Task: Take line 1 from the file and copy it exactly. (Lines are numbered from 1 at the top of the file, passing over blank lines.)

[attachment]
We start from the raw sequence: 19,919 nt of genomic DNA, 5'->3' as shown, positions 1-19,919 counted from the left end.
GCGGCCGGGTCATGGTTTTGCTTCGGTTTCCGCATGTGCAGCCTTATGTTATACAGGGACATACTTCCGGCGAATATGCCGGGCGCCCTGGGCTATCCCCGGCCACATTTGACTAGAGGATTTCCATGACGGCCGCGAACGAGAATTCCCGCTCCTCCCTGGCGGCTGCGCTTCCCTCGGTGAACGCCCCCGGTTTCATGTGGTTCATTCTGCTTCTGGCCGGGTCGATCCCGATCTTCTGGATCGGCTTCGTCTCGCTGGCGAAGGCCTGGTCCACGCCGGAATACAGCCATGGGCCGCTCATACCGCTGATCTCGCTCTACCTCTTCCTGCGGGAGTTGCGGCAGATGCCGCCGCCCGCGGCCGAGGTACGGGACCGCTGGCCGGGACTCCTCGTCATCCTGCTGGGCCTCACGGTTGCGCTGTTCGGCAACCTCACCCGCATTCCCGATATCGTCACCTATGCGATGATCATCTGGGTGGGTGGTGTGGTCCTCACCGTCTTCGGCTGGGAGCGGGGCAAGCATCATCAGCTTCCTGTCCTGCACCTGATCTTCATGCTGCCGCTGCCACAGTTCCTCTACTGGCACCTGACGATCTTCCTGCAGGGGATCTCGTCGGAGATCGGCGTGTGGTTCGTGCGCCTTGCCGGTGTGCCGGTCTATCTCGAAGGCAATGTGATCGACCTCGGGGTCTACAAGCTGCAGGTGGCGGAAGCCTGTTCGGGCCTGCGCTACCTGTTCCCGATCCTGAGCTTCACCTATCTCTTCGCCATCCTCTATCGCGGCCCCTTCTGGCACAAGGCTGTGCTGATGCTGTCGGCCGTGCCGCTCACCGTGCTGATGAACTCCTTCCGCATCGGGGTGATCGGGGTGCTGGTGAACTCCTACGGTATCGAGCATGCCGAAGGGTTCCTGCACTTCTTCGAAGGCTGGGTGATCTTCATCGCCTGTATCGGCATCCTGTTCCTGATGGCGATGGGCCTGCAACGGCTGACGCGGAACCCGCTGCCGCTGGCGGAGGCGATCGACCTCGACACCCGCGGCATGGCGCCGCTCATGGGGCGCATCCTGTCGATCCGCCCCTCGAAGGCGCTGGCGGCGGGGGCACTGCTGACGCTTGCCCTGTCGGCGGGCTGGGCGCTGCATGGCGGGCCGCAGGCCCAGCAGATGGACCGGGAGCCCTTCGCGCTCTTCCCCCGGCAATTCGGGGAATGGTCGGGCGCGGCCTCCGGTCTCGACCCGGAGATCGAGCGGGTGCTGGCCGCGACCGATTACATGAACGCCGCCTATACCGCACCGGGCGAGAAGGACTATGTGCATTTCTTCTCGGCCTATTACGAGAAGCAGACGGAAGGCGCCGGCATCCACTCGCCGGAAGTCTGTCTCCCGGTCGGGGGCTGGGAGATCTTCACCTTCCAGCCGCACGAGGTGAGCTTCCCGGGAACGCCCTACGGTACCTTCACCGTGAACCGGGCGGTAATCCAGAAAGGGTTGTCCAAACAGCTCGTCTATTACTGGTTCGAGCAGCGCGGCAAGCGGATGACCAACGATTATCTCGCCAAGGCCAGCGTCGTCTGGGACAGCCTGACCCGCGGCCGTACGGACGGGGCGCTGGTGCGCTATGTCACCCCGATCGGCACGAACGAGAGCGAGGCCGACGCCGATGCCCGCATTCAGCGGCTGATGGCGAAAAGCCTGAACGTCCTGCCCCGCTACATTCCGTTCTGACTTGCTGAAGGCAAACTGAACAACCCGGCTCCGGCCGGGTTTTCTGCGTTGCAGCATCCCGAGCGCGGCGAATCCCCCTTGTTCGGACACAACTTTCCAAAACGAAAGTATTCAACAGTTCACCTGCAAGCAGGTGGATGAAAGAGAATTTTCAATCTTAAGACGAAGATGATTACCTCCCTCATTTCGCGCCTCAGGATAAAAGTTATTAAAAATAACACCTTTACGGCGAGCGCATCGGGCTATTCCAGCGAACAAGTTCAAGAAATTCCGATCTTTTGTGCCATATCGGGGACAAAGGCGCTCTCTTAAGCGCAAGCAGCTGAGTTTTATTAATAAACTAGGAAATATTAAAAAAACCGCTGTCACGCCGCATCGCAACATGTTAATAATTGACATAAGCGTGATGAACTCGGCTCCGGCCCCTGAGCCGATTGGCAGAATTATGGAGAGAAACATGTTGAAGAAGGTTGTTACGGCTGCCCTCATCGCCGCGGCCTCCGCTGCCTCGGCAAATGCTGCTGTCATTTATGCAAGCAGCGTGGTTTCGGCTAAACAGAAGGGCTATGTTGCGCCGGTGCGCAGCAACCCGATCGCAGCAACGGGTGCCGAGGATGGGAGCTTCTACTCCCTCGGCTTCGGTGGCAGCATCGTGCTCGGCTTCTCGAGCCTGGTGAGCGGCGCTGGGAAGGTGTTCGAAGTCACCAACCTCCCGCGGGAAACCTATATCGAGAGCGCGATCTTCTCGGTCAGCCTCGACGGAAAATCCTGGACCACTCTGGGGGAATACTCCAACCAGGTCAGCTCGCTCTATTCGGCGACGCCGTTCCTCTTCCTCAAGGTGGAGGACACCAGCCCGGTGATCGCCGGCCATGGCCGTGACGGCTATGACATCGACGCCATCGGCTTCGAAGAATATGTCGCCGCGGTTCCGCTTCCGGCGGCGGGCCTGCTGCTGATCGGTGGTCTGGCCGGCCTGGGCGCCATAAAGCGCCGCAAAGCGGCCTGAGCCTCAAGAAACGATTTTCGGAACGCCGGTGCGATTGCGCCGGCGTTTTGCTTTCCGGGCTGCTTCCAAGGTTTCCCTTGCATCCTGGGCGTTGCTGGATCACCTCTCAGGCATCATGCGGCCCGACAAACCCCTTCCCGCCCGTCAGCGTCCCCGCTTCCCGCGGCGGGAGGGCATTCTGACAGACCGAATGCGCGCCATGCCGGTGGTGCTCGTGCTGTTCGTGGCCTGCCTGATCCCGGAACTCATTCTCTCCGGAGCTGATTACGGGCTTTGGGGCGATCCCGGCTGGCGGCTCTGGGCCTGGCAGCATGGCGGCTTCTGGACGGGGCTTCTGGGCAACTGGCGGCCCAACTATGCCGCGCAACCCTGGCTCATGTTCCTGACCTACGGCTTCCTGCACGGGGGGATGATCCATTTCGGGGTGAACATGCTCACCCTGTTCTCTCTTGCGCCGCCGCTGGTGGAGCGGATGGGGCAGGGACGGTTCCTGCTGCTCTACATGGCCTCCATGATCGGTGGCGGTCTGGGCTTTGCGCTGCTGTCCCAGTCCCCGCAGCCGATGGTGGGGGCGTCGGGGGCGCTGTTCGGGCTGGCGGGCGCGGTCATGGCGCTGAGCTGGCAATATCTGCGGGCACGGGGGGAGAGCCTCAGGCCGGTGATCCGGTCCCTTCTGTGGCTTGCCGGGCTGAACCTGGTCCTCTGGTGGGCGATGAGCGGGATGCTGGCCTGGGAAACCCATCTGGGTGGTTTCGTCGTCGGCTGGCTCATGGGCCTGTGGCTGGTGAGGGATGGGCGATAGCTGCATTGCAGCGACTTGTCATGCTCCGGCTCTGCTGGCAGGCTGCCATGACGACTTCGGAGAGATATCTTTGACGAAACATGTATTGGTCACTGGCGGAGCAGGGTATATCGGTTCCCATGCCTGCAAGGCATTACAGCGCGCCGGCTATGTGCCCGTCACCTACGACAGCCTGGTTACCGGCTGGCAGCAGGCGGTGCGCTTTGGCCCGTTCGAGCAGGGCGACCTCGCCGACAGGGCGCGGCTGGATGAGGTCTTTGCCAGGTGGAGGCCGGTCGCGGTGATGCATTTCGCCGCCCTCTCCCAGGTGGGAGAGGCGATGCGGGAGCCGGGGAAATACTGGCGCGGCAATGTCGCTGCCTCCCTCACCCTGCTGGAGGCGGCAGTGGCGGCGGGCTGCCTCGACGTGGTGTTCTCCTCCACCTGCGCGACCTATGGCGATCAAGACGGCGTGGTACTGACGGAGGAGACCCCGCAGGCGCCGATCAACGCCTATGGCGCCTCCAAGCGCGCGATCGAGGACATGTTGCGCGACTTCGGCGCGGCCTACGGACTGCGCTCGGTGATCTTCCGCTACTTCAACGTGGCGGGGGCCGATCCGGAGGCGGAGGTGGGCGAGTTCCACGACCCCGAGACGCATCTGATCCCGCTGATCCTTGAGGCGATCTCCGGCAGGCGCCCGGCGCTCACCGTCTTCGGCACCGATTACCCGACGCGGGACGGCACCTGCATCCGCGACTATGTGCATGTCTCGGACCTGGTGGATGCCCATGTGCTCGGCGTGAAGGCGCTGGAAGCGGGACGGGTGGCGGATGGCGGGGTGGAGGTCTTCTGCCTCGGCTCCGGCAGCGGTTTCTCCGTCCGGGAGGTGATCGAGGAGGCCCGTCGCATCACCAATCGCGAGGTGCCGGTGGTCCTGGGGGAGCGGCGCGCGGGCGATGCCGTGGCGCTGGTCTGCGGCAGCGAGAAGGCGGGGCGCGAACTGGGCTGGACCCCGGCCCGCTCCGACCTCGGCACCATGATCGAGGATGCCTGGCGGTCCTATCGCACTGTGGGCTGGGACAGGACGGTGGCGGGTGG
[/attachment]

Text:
We start from the raw sequence: 19,919 nt of genomic DNA, 5'->3' as shown, positions 1-19,919 counted from the left end.